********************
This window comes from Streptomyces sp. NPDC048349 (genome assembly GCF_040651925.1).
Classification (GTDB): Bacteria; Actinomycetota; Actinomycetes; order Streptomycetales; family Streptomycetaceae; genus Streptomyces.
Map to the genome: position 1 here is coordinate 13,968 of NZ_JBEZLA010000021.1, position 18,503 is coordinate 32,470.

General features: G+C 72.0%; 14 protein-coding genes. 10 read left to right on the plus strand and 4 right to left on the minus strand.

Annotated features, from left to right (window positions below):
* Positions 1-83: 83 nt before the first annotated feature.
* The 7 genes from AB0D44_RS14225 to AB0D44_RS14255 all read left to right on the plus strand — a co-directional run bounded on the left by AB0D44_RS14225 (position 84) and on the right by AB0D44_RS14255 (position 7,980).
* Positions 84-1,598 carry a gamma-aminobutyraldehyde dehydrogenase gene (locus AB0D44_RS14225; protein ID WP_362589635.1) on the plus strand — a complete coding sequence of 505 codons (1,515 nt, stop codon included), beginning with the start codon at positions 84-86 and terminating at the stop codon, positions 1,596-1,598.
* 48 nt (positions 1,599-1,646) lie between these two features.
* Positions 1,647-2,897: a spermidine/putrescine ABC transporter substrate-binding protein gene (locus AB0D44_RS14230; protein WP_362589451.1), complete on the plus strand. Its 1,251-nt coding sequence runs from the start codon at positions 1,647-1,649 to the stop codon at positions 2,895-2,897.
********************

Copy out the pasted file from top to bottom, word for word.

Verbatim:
This window comes from Streptomyces sp. NPDC048349 (genome assembly GCF_040651925.1).
Classification (GTDB): Bacteria; Actinomycetota; Actinomycetes; order Streptomycetales; family Streptomycetaceae; genus Streptomyces.
Map to the genome: position 1 here is coordinate 13,968 of NZ_JBEZLA010000021.1, position 18,503 is coordinate 32,470.

General features: G+C 72.0%; 14 protein-coding genes. 10 read left to right on the plus strand and 4 right to left on the minus strand.

Annotated features, from left to right (window positions below):
* Positions 1-83: 83 nt before the first annotated feature.
* The 7 genes from AB0D44_RS14225 to AB0D44_RS14255 all read left to right on the plus strand — a co-directional run bounded on the left by AB0D44_RS14225 (position 84) and on the right by AB0D44_RS14255 (position 7,980).
* Positions 84-1,598 carry a gamma-aminobutyraldehyde dehydrogenase gene (locus AB0D44_RS14225; protein ID WP_362589635.1) on the plus strand — a complete coding sequence of 505 codons (1,515 nt, stop codon included), beginning with the start codon at positions 84-86 and terminating at the stop codon, positions 1,596-1,598.
* 48 nt (positions 1,599-1,646) lie between these two features.
* Positions 1,647-2,897: a spermidine/putrescine ABC transporter substrate-binding protein gene (locus AB0D44_RS14230; protein WP_362589451.1), complete on the plus strand. Its 1,251-nt coding sequence runs from the start codon at positions 1,647-1,649 to the stop codon at positions 2,895-2,897.